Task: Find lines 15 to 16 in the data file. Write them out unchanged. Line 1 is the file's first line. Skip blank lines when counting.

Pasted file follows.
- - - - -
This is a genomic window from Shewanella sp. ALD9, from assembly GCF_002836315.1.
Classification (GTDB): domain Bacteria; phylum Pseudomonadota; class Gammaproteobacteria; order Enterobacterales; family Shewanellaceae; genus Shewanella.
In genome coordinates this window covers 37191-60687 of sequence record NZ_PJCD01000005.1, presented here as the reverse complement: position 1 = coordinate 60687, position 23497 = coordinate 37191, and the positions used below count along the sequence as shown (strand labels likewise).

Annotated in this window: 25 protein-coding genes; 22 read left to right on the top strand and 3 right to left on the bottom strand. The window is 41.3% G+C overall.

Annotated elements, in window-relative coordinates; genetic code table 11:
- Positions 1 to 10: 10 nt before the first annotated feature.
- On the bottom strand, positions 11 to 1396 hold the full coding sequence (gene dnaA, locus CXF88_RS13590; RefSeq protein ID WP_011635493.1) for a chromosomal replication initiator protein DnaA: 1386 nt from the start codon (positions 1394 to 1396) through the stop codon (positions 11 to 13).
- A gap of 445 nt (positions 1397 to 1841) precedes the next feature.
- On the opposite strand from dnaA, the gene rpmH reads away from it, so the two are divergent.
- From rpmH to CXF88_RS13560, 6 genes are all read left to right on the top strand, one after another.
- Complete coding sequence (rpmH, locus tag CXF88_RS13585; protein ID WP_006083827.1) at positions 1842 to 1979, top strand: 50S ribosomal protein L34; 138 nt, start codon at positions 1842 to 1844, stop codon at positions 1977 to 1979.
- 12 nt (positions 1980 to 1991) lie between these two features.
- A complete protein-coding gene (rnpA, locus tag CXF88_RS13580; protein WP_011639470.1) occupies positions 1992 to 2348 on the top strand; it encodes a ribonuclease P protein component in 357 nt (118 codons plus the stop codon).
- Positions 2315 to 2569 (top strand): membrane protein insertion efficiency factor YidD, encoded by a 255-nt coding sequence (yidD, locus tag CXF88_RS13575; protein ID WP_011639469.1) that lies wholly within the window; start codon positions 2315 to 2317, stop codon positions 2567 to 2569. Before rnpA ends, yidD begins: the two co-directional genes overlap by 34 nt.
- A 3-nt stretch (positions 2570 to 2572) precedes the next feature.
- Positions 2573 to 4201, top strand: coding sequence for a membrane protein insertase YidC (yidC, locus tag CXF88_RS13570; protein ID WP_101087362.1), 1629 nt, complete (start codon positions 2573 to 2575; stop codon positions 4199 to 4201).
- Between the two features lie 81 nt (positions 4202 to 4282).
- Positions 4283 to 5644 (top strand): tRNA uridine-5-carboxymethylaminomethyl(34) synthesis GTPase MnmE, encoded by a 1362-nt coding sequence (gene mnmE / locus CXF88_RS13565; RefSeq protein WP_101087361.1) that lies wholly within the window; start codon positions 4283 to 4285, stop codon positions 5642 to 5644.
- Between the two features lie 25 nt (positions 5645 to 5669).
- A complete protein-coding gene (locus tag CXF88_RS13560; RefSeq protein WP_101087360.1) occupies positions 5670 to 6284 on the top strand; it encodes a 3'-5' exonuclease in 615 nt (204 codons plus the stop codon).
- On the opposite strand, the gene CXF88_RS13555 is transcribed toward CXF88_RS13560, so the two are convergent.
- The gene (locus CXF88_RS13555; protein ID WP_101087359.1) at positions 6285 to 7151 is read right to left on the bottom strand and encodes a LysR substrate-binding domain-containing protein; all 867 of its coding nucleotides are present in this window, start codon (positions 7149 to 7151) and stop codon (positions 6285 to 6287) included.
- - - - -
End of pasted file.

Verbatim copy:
- A 3-nt stretch (positions 2570 to 2572) precedes the next feature.
- Positions 2573 to 4201, top strand: coding sequence for a membrane protein insertase YidC (yidC, locus tag CXF88_RS13570; protein ID WP_101087362.1), 1629 nt, complete (start codon positions 2573 to 2575; stop codon positions 4199 to 4201).